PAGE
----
Recent Acquisition | Post Commodity's Repellent Fence/Valla Repelente

In 2017 the artist collective Postcommodity came to campus as the Sarah Lee Elson, Class of 1984, International Artists-in-Residence. Postcommodity’s time with the Museum resulted in a sound art performance and the acquisition of N13: 31°20'50.88"N; 109°29'47.62"W, one of twenty-six large-scale balloons from their 2015 land art installation Repellent Fence/Valla Repelente. The artists, Raven Chacon, Cristóbal Martínez, and Kade Twist, raised the monumental balloons in a two-mile line across the United States–Mexico border to reunite two communities.

Postcommodity’s Repellent Fence/Valla Repelente installed along the US–Mexico border in October 2015. © PostcommodityEach of the yellow PVC balloons is ten feet in diameter, with concentric circles in primary colors on four sides. An ineffectual, miniature version of such balloons found at big-box stores claims to repel birds with “bright colors and predator eyes.” The design, however, riffs on Indigenous iconographies. The colors, circles, and compass-like directionality of the four partitions harken to concepts of balance and harmony invoked by similar symbols used by Plains and Diné peoples, and the eye design is found on objects throughout the Americas.

Postcommodity collaborated with the civic governments in Douglas, Arizona, and Agua Prieta, Sonora, along with local schools, business owners, artists, community organizers, and ordinary people, to bring attention to the longstanding immigration crisis at the US–Mexico border. For four days, the line of monumental balloons became a beacon for “the historical stewards of the land, and those who are following ancient indigenous trade routes in search of economic opportunity.”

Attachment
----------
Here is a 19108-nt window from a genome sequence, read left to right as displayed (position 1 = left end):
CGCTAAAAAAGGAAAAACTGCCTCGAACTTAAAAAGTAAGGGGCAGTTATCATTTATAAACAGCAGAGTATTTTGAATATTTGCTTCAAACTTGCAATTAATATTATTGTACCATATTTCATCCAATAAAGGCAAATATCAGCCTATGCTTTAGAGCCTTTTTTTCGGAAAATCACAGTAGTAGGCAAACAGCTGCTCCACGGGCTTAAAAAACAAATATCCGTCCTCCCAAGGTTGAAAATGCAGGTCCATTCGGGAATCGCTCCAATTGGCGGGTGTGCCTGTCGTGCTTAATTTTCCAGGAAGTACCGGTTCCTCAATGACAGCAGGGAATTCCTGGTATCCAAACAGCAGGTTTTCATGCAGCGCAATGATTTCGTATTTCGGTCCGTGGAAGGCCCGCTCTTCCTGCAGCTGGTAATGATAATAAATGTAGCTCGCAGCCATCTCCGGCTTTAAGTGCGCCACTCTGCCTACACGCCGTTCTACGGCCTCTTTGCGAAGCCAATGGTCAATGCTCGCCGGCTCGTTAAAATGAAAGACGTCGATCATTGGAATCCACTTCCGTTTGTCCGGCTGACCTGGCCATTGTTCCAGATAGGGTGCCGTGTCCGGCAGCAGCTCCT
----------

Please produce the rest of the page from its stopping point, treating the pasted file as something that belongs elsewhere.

Repellent Fence/Valla Repelente deeply resonates with the politics, policies, and polities of our time. For more than a decade, the US government has been aggressively tightening security at its southern border and increasing deportations, while violence and human rights abuses have worsened in Central America. Political discourse in the US has grown increasingly polarized. By this year, when Princeton acquired N13: 31°20'50.88"N; 109°29'47.62"W, tensions at the US–Mexico border had reached a new level, with hundreds of migrant children forcibly separated from their parents during immigration detention. Meanwhile, Indigenous communities living on their ancestral homelands continue to cope with the irony of often vehement American nativism.

For Princeton, the acquisition of one marker of this powerful land art installation situates the Museum in current transnational conversations about immigration, nationhood, and indigeneity. The balloon will be raised at the Museum during the exhibition Nature’s Nation.

India Rael Young
Collections Research Specialist, Native American Art